A fellow new mom (a year into her new role) sent me an article on co-parenting after the birth of my firstborn. Intriguing. From what I remember, the article was stressing that if both parents are equally invested and responsible for child rearing then there are different options open within the family structure. In other words, both parents can work if they find ways to be present to parent their children. Did I mention this friend was my co-worker? Sure, she likely had an agenda to open my eyes to the ways I could parent the way I wanted to while working, but she was also taking this challenge on herself. Her husband was studying to be a doctor and she was working a full-time job; how would they manage? Ultra-scheduled and planned weeks where one watches the child and the other works or studies. Does this work? They are still employing this strategy, their kids are happy and healthy, she has moved up in her job, and her husband has started his own practice.
Another girlfriend has a newborn and her partner has been hands on since day one. He is going to be parenting their son full-time when she returns to work. The mother was somewhat disappointed when their son took to the bottle immediately during his first bottle feeding with his dad. They are wisely taking every opportunity to share care now, so the loss is perhaps less traumatic when she returns to work.
My husband took two weeks off of work to be with my daughter and I. There were no philosophical conversations about where we were going with this procreative adventure…but the topic of my work came up every couple of weeks until I was looking at my last few weeks of maternity leave. I knew I wanted to return to work. I hadn’t wrapped up projects and I actually liked my job. So we decided that I would do some hours from home and tweak my schedule so I could be home a couple of mornings and full days with our baby. My sister-in-law would come over and care for our daughter two days a week and my husband would be home two afternoons a week.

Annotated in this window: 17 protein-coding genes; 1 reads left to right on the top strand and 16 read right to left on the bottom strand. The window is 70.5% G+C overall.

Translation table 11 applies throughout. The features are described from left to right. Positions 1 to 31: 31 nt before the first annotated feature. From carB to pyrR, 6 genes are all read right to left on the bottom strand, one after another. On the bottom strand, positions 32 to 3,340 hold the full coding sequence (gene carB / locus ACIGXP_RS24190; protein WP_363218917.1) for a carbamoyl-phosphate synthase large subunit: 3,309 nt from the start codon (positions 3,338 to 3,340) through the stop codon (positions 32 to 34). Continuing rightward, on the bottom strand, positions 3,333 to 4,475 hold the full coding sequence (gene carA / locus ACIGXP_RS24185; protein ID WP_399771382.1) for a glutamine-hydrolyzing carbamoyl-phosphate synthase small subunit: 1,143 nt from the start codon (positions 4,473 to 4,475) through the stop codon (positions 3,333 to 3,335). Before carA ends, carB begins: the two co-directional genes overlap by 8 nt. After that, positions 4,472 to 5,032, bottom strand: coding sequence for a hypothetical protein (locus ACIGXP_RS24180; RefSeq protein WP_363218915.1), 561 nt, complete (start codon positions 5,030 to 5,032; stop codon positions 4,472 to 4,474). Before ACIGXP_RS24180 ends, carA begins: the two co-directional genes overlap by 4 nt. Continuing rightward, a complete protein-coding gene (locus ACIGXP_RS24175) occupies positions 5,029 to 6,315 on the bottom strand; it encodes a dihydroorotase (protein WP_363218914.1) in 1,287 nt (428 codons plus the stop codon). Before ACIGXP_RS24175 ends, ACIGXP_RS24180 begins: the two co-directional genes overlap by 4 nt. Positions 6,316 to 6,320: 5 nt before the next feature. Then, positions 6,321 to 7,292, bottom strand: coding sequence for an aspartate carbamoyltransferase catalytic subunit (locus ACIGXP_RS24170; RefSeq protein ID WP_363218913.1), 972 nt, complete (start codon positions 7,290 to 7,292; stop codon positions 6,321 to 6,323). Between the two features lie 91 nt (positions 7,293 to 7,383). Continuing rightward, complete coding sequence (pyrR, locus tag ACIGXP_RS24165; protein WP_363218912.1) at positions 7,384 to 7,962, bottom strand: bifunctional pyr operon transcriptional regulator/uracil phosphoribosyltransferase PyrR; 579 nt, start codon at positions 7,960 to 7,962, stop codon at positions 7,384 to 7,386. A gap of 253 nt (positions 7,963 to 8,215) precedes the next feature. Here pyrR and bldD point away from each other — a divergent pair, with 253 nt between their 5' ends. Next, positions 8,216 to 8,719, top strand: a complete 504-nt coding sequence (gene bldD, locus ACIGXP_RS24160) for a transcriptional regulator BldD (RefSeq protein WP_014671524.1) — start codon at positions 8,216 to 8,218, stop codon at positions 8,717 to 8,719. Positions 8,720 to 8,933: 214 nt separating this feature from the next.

Work aside, we are working out the kinks of how to parent, manage a household, and maintain a healthy relationship. It boils down to aptitude, interest, and then divvying out the rest between us. I am now home with our two children full-time. There are times when I get frustrated and start writing that mental list of what we each do in the household. It’s futile. He works his tail off then comes home to cook for us every night. He sees the cues that parenting is stressing me out and promptly leaves a bag of the good licorice where I can find it. Our daughter is almost four years old and it has taken this long for me to really get that we are truly sharing the role of parenting.
Sure there are the politics involved with the pause button being pressed on my career, but has that ever been my first priority in life? No. True, I had more pressure to leave my job but it made sense. I had made the decision to work for a non-profit, and my husband had a greater income. We both came from families where our mothers had stayed home to care for us, and had seen the benefits firsthand.
What is more important to me is that my husband is an emotional ballast and source of strength for our family. He reads stories to our children with theatrical brilliance. He takes our daughter out for ice cream dates. He explains his expectations to our children instead of reacting angrily when they don’t comply. And he is giving me the space I need now to be away from the children. My hope for all parents – married, partnered, separated, or divorced – is that they figure out the ways that they can be true to themselves, to the inevitable lifelong relationship they have with the mother/father of their child, and do what they can in the utmost to protect, guide, and love their children. The seeds of compassion toward your parenting partner are sowed (certainly before the baby is born but especially) in those first days with your newborn.